My third day in Rio was the National Holiday “Children’s Day” and Flavia, my coworker, took me all around the city. While most people in Brazil speak very little English, her English is close to fluent. What’s so impressive is that she’s barely spoken any English since she was 17 when she did an exchange for only 3 months in North Carolina. And since my arrival she’s picked it back up completely! She’s been so so helpful for translating with my other co-workers, but she’s also been an amazing tour guide.
Our day started at one end of Copacabana beach. Copacabana is an area of Rio where Flavia lives, a touristy neighbourhood that’s very close to the beach. Copacabana is just one of many incredibly beaches in Rio. What’s unique about the city is that all these beaches are integrated right into the city. Flavia said many Cariocas will hit the beach after work and always on the weekend. Every beach has a different “vibe” and Copacabana seems like one of the more energetic, buzzing, crowded beaches. It was packed full of teenagers and young people running around. One thing I’ll say is that Rio is just plain LOUD – everyone’s yelling, even shouting, it’s crowded, music is always playing (even on the public transit) – but that’s part of the charm.
We walked the entire beach and then had some snacks and a coconut (one of my favs)! From there we headed over to Sugar Loaf, a set of beautiful mountains that’s a popular attraction for tourists and locals for its stunning views. We opt-ed to hike the the smaller of the two mountains and beat the gigantic lines to take the tram up. The trek was a nice bit of exercise, and the views as you climbed up were stunning. I finally got to see the full panorama of Rio and it made me appreciate the beauty of the city. What makes it so gorgeous is that the beaches and mountains are nestled within the city, so you have pockets of development and favelas which are built around all these natural features, giving the city a really distinct look.
From there Flavia, my tireless tour guide, took me to one of Rio’s largest fairs – the feira de são cristóvão – devoted to Brazil’s Northern culture. There’s been a large amount of migration from the North (which tends to be more rural and less developed) to the cities in the South/East. So this is where all those Northerns get a taste of home cooking and familiar music. The fair as you might imagine is massive and incredibly overwhelming. Not the kind of place I’d venture to on my own, but I was so glad Flavia took me as it was a unique cultural experience I otherwise wouldn’t have had. The fair is chock full of vendors selling northern food, nothern treats and even has a stage where northern artists perform the popular music Forro. It really was something incredible to see! Alice the director of Asta later told me she used to come to this fair as a teenager, where they’d party late into the evening and dance the night away.
I really enjoyed this fair because it felt like a glimpse into how “the people” live – not the fancy affluent Brazilians who love plastic surgery or American brands – but the regular folks who come here to relax, blow off steam and have fun. I’m learning that Brazilians are really good at having fun and living in the moment!
We had a quick bite and then made our way over to karaoke at a bar within the fair where Flavia’s friend was having a birthday party. One of my favourite discoveries so far in Rio is that a lot of popular pop songs from North America are remade here using the original melody, but sung by Brazilian artists with different lyrics. The best example: Celine Dion’s Power of Love was a well known (albeit still very cheesy) song by a Brazilian artist. Flavia and her friends chose it for Karaoke and had no idea it was originally a Canadian tune. Of the course my Canadian tendency of urgently pointing out all other famous Canadians came out and I made sure they all knew where the song came from 🙂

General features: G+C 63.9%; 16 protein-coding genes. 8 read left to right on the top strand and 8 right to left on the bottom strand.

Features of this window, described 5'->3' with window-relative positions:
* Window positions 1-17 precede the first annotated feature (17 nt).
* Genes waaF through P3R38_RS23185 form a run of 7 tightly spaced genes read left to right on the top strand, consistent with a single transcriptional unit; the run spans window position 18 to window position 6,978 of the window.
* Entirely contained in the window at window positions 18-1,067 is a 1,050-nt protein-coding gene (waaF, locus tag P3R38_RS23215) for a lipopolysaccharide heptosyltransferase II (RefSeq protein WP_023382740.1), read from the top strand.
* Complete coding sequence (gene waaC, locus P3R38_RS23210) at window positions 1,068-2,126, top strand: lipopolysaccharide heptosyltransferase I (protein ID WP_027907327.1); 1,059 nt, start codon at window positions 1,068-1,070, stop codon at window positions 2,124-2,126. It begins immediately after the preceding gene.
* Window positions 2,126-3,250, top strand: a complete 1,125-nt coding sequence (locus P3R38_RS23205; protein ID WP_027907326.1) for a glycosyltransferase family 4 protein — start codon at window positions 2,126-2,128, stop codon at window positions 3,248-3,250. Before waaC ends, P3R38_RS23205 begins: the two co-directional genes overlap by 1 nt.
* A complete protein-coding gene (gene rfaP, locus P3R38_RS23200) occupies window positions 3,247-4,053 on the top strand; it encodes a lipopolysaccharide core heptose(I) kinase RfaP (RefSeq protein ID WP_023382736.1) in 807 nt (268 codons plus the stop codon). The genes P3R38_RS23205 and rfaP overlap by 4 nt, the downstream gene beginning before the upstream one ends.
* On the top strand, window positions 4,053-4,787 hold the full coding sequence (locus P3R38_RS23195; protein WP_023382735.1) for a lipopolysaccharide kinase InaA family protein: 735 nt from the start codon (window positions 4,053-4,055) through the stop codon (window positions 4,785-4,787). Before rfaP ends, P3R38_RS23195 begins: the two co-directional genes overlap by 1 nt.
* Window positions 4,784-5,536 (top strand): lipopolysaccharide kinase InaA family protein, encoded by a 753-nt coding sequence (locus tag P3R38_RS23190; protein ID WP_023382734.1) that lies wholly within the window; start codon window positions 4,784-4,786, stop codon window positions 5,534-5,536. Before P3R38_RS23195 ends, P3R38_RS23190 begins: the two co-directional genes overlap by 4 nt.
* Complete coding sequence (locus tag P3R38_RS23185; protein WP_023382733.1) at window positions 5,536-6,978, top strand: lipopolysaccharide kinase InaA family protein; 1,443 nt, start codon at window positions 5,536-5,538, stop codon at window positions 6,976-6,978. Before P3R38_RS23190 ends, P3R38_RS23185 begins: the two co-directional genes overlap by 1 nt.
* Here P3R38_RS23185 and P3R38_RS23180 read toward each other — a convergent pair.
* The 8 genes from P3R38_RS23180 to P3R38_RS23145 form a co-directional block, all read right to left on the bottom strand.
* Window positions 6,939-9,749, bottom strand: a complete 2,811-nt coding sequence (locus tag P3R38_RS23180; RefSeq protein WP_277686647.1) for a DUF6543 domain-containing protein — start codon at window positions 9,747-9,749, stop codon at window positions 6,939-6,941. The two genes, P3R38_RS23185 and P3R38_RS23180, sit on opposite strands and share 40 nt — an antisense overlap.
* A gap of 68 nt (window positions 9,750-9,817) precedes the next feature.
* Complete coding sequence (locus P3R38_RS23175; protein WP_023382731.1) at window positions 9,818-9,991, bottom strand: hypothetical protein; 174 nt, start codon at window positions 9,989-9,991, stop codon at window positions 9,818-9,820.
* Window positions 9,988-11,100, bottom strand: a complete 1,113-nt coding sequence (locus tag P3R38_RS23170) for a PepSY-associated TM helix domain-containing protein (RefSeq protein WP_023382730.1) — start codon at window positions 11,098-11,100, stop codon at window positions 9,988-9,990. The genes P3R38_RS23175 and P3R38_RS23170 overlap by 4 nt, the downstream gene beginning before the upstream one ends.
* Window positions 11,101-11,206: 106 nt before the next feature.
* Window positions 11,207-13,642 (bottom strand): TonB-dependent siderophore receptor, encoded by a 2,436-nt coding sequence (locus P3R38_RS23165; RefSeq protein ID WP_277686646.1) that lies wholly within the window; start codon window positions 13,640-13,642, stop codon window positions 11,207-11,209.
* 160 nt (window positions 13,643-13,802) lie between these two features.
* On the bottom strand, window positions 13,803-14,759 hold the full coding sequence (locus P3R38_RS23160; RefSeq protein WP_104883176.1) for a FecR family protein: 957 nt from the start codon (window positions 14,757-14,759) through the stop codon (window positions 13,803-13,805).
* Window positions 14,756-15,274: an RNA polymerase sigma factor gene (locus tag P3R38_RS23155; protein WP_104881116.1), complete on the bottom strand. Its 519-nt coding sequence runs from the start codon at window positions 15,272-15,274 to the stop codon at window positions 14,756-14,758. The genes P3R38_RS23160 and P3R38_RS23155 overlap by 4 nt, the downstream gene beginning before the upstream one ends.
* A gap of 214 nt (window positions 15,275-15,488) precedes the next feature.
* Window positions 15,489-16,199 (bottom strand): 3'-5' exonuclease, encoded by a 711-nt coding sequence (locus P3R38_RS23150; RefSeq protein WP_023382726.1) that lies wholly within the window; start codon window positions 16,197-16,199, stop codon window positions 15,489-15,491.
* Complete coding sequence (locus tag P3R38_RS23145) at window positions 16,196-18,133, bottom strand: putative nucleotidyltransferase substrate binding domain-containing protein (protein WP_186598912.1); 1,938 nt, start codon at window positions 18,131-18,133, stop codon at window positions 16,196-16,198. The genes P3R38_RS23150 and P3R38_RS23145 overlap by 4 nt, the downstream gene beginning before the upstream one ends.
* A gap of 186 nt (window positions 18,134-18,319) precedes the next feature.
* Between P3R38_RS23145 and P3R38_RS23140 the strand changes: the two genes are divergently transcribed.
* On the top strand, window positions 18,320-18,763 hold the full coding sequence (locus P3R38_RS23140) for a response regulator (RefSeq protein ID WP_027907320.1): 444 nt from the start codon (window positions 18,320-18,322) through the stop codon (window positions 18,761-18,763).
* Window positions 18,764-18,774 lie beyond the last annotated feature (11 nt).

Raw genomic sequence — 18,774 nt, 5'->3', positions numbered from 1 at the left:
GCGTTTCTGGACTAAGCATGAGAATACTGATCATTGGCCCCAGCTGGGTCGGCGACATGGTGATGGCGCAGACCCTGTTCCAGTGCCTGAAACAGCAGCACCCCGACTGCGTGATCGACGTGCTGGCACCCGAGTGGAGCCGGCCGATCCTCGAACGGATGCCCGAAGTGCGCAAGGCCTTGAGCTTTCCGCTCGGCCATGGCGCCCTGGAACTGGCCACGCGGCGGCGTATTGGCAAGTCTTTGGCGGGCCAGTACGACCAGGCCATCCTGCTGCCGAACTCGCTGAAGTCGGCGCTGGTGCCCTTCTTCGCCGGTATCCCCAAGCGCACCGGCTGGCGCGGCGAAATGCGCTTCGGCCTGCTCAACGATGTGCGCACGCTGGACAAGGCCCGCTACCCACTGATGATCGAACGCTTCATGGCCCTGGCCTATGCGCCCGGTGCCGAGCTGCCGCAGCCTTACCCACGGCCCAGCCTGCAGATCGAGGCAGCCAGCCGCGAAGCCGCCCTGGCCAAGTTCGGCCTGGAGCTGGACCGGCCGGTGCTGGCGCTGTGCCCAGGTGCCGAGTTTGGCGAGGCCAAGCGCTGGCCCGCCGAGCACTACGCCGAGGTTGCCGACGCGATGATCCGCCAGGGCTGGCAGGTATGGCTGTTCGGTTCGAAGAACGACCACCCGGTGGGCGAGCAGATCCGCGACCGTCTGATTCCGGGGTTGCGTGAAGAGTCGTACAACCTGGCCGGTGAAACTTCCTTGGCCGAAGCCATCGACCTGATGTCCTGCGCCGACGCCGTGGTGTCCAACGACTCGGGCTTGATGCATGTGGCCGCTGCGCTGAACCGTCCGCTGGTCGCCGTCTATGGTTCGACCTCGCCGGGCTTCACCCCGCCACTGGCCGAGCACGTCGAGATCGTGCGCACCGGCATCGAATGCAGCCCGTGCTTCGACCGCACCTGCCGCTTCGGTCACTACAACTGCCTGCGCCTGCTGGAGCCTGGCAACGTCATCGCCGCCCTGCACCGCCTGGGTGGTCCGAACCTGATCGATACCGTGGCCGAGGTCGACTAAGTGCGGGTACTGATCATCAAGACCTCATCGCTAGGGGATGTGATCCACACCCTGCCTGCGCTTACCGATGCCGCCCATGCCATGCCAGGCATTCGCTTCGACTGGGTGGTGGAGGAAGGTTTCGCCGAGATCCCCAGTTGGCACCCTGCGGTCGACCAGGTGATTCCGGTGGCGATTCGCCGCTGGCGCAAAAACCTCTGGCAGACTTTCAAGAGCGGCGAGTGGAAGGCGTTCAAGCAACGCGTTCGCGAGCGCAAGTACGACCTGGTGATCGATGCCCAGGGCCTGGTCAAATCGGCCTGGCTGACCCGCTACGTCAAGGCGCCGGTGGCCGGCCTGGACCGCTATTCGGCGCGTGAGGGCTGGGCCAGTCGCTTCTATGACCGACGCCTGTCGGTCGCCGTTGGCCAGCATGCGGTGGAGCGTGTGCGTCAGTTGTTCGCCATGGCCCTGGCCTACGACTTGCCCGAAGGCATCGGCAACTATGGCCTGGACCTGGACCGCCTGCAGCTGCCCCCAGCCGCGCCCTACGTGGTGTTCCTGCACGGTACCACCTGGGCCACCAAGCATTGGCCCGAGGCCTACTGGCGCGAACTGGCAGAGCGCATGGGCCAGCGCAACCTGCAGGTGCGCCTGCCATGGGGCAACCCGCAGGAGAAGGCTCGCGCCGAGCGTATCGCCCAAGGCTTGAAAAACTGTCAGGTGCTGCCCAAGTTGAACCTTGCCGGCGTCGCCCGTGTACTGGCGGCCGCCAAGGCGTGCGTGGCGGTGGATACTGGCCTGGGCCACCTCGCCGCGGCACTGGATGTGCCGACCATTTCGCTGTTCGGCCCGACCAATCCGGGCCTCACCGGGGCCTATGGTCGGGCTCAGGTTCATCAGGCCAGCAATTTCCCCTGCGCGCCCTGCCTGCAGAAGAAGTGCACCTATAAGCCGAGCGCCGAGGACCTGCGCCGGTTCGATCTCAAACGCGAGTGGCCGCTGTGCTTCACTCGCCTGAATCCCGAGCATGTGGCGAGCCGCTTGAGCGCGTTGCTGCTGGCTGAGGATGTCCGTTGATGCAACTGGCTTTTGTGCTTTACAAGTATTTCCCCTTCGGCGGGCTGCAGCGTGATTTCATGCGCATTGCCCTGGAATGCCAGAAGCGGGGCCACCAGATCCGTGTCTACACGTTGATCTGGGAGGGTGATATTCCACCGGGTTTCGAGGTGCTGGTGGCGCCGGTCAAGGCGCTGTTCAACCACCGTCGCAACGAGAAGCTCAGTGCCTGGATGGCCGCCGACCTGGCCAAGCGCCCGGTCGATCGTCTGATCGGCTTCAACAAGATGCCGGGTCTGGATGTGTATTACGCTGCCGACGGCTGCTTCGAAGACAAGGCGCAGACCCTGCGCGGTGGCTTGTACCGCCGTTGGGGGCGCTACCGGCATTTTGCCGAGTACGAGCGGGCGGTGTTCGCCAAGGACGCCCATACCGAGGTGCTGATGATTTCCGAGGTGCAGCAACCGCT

I’m sure your wondering at this point, but what have you EATEN? Well the day was full of some authentic Brazilian food. At the top of Sugar Loaf we stopped to have a frozen Acai, made from simply the pure frozen Acai fruit blended into an almost smoothie like texture, very refreshing and not too sweet!
At the beach we had a traditional drink called Mate. Vendors come around the beach selling the home made Mate. You have the option to mix it with Lemonade which I’m going to try next time, but to start I just had the original. Flavia told me it’s made with some sort of herbal mixture, which gives it a distinct flavour. Along with the Mate we had a snack called Globo Biscoitos (in the green and yellow bag). I’ve heard them described as “puffed crisps” that you can get as salty or sweet. Naturally we tried both. Both are classic beach snacks!
For our main meal of the day we had a Northern dish called “Carne de Sol” which basically means meat of the sun. It’s salted beef that’s been dried or cured – sounds weird but it tasted great (the salt really bring out the flavor). Apparently the dish developed as all great food does, from poor populations who have to find a work-around to make great tasting food with limited resources. So without refrigeration to keep the meat fresh, they developed this curing technique. And like with every Brazilian dish it came with a side of rice and beans (a staple of their cuisine). A meal of meat, rice and potatoes is the kind of food Brazilians eat at every meal, lunch and dinner. Alice complained to me that when she went to America they didn’t eat “real” food, and I can totally see how you’d find how our chopped salads really sad if you’re used to eating rice and meat 🙂
After fair we headed home to recover from a full day of touring and eating.
The rest of my week was devoted more to work and research – updates coming soon!